Dorothy Parker (August 22, 1893 – June 7, 1967) was an American poet, writer, critic, and satirist based in New York; she was best known for her wit, wisecracks, and eye for 20th-century urban foibles.
Dismissive of her own talents, she deplored her reputation as a „wisecracker“.
Nevertheless, both her literary output and reputation for sharp wit have endured.
Some of her works have been set to music; adaptations notably include the operatic song cycle Hate Songs by composer Marcus Paus.
In 2014, lyrics taken from her book of poetry Not So Deep as a Well were, with the authorization of the NAACP, used by Canadian singer Myriam Gendron to create a folk album of the same name.
Also in 2014, Chicago jazz bassist/singer/composer Katie Ernst issued her album Little Words, consisting of her authorized settings of seven of Parker‘s poems.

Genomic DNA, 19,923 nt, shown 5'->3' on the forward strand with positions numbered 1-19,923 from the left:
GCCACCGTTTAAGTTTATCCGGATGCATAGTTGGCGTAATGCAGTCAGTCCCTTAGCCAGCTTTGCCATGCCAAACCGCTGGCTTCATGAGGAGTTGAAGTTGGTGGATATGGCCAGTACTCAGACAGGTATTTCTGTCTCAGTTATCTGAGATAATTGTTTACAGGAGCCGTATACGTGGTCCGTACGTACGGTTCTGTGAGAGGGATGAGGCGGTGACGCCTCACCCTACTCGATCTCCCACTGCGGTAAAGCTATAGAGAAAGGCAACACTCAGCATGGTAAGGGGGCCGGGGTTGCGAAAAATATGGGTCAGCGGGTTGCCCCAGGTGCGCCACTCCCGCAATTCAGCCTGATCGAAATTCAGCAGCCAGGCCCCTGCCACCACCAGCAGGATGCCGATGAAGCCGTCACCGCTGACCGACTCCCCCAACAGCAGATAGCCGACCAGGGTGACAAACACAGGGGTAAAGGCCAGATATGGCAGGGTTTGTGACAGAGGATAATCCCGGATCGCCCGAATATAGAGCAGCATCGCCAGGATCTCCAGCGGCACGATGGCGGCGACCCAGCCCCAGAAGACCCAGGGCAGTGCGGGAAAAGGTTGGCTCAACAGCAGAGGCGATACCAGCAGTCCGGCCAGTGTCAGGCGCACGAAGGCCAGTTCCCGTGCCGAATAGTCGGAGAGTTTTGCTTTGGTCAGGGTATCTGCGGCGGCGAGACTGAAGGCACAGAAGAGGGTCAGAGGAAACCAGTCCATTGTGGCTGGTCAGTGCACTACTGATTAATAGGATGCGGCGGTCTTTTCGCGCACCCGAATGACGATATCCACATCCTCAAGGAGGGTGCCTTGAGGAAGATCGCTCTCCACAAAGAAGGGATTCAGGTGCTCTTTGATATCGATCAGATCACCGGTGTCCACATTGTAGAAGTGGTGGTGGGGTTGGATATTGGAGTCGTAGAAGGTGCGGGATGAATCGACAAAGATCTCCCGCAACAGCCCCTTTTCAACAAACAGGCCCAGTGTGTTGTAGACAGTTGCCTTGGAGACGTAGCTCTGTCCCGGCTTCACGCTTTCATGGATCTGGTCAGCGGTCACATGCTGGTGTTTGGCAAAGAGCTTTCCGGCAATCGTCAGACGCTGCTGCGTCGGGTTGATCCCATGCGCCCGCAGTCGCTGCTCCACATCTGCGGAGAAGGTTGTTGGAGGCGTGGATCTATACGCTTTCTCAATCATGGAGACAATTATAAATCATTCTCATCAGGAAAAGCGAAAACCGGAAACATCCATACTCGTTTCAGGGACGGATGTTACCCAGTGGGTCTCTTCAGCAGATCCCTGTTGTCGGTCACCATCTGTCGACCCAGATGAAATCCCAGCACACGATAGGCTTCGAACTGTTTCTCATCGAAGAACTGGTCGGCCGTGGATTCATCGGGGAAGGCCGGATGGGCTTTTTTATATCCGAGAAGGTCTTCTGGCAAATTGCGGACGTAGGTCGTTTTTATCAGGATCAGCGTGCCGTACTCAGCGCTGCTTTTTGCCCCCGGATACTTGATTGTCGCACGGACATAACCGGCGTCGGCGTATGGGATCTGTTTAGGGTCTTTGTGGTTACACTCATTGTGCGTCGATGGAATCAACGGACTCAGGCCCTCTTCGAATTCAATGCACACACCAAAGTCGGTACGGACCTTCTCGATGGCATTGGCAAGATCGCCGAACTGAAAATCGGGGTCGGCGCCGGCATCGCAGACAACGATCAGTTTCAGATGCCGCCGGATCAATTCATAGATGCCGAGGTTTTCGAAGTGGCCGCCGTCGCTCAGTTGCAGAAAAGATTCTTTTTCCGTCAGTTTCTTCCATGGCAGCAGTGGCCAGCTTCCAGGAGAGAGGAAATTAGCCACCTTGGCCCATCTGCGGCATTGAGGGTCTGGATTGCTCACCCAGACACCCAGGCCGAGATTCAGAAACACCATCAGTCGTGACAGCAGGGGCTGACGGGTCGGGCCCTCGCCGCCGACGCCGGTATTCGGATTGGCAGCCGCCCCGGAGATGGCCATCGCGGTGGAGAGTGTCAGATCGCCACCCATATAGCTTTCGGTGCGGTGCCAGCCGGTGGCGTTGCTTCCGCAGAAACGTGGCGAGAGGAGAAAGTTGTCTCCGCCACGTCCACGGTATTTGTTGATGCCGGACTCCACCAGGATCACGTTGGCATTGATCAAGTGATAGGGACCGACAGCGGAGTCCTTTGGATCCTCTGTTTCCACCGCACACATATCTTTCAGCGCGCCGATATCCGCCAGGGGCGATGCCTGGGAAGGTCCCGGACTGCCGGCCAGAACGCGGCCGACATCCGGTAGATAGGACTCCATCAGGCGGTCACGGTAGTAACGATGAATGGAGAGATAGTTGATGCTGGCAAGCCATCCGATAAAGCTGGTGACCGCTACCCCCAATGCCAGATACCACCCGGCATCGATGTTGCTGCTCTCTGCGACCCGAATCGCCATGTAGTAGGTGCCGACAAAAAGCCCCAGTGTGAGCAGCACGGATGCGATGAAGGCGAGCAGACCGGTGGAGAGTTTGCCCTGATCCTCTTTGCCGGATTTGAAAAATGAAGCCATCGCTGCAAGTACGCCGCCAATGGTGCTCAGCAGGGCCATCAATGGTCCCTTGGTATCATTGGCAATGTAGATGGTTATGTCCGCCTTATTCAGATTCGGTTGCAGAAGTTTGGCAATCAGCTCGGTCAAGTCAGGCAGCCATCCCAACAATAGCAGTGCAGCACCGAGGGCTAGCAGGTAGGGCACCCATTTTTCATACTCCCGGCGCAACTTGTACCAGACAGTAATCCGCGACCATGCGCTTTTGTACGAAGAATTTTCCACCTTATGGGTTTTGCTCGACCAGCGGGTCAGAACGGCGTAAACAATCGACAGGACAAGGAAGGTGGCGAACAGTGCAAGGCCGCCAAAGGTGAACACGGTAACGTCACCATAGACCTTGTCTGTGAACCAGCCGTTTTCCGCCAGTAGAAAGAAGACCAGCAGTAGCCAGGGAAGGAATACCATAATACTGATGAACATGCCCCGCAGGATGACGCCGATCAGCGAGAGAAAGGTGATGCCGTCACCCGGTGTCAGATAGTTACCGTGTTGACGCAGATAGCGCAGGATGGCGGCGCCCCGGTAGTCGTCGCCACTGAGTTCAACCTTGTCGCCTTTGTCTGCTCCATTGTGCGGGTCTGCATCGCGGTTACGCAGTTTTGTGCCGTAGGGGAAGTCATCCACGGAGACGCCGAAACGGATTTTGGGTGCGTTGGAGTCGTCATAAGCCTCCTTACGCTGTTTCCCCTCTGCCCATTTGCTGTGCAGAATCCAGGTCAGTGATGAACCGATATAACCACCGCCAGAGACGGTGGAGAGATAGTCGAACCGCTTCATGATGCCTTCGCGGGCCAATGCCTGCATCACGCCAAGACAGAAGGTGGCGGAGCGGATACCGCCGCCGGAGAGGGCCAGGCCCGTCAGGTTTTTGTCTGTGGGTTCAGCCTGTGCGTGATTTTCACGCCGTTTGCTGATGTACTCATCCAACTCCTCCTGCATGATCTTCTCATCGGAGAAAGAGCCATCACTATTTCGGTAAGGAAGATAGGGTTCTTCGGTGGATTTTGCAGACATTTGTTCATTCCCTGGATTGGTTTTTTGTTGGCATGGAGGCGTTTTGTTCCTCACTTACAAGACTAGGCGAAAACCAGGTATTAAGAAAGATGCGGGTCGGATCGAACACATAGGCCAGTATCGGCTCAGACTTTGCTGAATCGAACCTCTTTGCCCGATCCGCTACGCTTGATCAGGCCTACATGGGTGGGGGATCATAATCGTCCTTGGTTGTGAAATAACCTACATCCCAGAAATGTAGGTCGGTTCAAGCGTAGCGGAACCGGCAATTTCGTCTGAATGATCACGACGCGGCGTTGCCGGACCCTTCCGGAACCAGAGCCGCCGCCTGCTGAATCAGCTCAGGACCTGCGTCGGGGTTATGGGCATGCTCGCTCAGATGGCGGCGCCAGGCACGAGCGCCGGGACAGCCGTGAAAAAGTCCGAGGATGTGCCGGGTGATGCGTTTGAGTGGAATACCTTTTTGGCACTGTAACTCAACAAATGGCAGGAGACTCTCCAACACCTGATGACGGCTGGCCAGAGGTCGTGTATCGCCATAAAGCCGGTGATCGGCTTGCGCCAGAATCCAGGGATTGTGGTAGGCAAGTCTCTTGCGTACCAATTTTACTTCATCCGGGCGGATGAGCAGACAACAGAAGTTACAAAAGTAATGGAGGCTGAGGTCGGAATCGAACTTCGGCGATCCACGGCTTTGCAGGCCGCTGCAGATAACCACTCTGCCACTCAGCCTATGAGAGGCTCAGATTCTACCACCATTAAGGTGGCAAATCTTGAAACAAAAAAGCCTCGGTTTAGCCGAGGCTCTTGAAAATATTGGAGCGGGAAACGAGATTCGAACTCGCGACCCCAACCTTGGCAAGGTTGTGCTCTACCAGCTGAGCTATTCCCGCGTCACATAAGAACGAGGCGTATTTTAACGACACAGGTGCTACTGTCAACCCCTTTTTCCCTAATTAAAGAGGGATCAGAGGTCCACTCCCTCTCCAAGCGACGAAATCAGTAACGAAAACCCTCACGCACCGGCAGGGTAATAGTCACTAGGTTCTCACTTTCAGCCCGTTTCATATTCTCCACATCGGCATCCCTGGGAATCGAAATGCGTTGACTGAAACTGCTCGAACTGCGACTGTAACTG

I do not like my state of mind;
I’m bitter, querulous, unkind.
I hate my legs, I hate my hands,
I do not yearn for lovelier lands.
I dread the dawn’s recurrent light;
I hate to go to bed at night.
I snoot at simple, earnest folk.
I cannot take the gentlest joke.
I find no peace in paint or type.
My world is but a lot of tripe.
I’m disillusioned, empty-breasted.
For what I think, I’d be arrested.
I am not sick, I am not well.
My quondam dreams are shot to hell.
My soul is crushed, my spirit sore;
I do not like me any more.
I cavil, quarrel, grumble, grouse.
I ponder on the narrow house.
I shudder at the thought of men….
I’m due to fall in love again.